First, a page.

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This is the first film based on Francis Durbridge's long-running BBC Radio serial. A gang has been executing a daring series of smash and grab robberies. A policeman on the case appears to commit suicide, but crime novelist and amateur sleuth, Paul Temple, suspects foul play. With the help of the victim's sister, reporter Louise Harvey (who uses the pseudonym "Steve Trent"), Paul sets about tracking down the notorious diamond robbers... Written by
I watched an old but watchable print of "Send for Paul Temple" with Anthony Hulme playing novelist Paul Temple. He's smart enough that Scotland Yard sends for him to help solve a case of jewel thieves doing smash and grabs. Hulme's assisted by female Joy Shelton, a reporter who works under the pseudonym "Steve Trent", and they are the love interest. There's quite a lot of action in the story. The villain of the piece is an unknown mastermind, in an Edgar Wallace vein. Hulme's Temple is a laid back figure, not as forward as a Falcon or a Saint, and nowhere near a tough guy like a Michael Shayne. He's closer to a Lone Wolf or a Crime Doctor, but lacking the verve and forwardness of those.
The film comes across as having a certain charm and nostalgia. However, the story has such big plot gaps and the emotions are so muted that one can only shake one's head. In one scene, a policeman goes into an inn while Hulme waits outside. A moment later, a shot rings out. He's an apparent suicide, according to the innkeeper. There are only two people in the inn at the time. Ordinarily, this would lead to pressure and an investigation but nothing much happens except that Hulme sees that the innkeeper is lying. Similarly, there is a murder inside Scotland Yard by cyanide put into a drink fetched for a witness being interrogated. The reactions of Hulme and the investigators are extraordinarily muted. There is no investigation, and we are left wondering in astonishment. When Joy Shelton learns of her brother's death, she is hardly shaken and very soon after is her old self.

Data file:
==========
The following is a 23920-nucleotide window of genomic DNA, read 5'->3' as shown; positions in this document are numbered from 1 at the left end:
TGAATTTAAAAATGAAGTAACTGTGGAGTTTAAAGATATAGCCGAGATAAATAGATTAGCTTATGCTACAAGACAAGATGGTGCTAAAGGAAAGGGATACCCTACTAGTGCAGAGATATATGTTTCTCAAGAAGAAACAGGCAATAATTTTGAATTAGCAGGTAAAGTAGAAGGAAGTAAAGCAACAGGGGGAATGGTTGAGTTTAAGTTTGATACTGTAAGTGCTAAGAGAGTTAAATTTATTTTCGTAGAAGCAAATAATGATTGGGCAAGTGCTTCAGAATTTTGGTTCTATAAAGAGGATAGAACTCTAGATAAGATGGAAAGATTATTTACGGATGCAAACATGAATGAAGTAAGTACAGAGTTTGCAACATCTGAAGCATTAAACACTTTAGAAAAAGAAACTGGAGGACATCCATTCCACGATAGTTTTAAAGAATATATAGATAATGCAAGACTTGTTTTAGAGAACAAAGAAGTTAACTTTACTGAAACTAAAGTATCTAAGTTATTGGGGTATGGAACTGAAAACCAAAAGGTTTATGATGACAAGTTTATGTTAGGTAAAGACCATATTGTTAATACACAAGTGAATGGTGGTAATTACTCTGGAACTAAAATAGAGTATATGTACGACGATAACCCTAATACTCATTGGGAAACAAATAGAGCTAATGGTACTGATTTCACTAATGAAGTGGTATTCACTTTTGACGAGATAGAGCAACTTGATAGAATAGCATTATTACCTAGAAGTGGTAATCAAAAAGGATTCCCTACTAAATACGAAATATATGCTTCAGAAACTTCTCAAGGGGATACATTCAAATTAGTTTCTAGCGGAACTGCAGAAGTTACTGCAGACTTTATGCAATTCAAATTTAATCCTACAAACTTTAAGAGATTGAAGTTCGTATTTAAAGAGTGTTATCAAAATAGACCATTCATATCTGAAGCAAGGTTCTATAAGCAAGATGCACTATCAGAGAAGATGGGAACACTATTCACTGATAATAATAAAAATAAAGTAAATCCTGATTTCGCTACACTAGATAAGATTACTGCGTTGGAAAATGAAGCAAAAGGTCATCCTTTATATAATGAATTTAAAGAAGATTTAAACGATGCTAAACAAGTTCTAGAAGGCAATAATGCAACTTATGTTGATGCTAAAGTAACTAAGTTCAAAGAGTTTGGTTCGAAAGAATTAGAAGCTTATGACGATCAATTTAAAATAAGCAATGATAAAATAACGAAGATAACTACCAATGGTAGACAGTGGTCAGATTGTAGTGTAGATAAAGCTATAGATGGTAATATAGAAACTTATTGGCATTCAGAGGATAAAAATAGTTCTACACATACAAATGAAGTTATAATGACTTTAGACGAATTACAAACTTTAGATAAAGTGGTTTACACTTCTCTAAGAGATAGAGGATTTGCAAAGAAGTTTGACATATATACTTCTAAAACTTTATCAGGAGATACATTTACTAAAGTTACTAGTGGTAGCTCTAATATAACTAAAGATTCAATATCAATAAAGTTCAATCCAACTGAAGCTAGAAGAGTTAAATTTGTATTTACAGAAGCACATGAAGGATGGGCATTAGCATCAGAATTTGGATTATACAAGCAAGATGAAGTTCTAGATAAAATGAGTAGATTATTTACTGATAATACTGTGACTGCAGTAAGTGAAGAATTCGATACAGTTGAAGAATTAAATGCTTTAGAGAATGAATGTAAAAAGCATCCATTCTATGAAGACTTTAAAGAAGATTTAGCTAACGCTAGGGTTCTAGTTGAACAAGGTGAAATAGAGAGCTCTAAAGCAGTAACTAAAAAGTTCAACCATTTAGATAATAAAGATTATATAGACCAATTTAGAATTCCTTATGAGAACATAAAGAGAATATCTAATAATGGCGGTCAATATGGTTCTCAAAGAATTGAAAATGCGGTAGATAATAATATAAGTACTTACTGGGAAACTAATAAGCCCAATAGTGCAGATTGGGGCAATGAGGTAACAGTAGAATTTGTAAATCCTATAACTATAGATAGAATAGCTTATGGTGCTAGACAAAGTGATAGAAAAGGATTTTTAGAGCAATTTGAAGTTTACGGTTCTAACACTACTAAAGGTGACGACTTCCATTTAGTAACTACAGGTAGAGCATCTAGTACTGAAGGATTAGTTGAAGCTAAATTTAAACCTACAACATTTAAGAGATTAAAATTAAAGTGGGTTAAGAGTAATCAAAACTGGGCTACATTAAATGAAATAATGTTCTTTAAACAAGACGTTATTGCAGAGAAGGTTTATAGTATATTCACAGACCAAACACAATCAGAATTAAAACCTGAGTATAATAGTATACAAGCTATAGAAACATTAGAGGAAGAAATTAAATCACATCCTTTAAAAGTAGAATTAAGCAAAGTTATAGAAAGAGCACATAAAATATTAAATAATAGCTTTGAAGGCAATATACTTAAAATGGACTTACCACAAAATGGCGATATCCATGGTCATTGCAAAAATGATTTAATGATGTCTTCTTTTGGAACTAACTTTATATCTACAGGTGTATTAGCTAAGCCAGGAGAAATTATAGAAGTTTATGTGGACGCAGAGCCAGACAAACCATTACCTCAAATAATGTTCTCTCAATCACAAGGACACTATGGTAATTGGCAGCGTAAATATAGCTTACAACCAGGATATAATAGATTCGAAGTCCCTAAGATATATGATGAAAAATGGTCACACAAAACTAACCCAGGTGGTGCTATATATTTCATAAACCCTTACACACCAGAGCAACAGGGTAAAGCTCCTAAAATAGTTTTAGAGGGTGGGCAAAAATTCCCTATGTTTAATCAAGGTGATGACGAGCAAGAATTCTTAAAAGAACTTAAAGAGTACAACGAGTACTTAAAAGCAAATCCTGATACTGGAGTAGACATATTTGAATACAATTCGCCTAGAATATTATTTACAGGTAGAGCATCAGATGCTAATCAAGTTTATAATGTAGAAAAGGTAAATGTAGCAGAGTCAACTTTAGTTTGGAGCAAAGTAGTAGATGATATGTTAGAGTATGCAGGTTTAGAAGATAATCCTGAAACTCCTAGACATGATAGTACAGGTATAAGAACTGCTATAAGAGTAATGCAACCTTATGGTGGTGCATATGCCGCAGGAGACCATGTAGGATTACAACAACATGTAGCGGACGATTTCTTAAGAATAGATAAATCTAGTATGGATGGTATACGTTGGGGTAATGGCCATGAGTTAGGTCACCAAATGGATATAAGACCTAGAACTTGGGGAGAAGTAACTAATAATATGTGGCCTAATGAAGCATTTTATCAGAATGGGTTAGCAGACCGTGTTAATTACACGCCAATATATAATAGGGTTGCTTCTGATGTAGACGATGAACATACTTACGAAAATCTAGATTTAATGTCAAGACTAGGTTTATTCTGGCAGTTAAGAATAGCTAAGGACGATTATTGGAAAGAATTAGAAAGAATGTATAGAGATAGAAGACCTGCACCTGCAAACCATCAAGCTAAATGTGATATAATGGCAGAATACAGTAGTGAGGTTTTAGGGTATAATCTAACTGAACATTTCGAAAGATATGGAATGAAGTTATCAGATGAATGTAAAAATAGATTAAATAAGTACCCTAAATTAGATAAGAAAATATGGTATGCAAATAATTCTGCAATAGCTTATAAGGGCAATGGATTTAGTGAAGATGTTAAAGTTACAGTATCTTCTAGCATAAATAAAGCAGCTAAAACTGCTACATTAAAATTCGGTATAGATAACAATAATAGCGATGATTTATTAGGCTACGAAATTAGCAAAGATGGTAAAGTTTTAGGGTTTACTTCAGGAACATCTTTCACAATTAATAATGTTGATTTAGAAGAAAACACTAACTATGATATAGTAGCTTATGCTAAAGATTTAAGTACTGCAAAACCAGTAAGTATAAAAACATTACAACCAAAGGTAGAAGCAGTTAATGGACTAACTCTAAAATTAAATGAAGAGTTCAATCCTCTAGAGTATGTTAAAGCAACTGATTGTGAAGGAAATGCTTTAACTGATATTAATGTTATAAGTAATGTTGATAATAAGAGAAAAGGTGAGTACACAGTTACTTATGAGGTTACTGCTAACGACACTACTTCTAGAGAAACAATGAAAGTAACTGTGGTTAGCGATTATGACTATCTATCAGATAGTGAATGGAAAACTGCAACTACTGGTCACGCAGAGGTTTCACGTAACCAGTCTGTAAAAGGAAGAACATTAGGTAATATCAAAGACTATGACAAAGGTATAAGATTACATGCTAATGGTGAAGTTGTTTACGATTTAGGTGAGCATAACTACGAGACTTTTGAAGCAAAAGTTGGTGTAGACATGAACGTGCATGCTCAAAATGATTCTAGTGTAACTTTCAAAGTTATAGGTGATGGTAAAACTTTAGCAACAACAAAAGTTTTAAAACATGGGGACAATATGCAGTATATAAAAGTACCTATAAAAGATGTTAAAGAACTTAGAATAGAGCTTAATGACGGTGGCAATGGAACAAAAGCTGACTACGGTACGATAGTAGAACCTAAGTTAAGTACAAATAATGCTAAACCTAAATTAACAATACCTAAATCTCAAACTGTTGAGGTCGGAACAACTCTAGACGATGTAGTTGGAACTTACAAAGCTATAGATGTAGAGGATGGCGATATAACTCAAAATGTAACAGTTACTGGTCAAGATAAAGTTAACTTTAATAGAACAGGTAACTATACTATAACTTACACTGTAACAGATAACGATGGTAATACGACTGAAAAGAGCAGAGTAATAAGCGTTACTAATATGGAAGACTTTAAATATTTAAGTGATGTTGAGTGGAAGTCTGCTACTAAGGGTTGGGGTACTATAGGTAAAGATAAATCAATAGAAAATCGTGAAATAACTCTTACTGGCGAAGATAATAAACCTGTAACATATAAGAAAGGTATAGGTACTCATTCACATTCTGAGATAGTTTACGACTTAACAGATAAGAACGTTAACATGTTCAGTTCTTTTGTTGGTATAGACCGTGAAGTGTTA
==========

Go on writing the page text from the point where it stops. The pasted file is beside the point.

A side note: Paul Temple has an oriental servant played by a white actor. This is done so unconvincingly that it's embarrassing.
Having gotten used to the greater reserve and gentility evident in old British films, this one fit right in for a change from other kinds of films. When in certain moods, films like this are as comfortable as old shoes, bringing back memories of the early days of television when old and dark films filled the airwaves.
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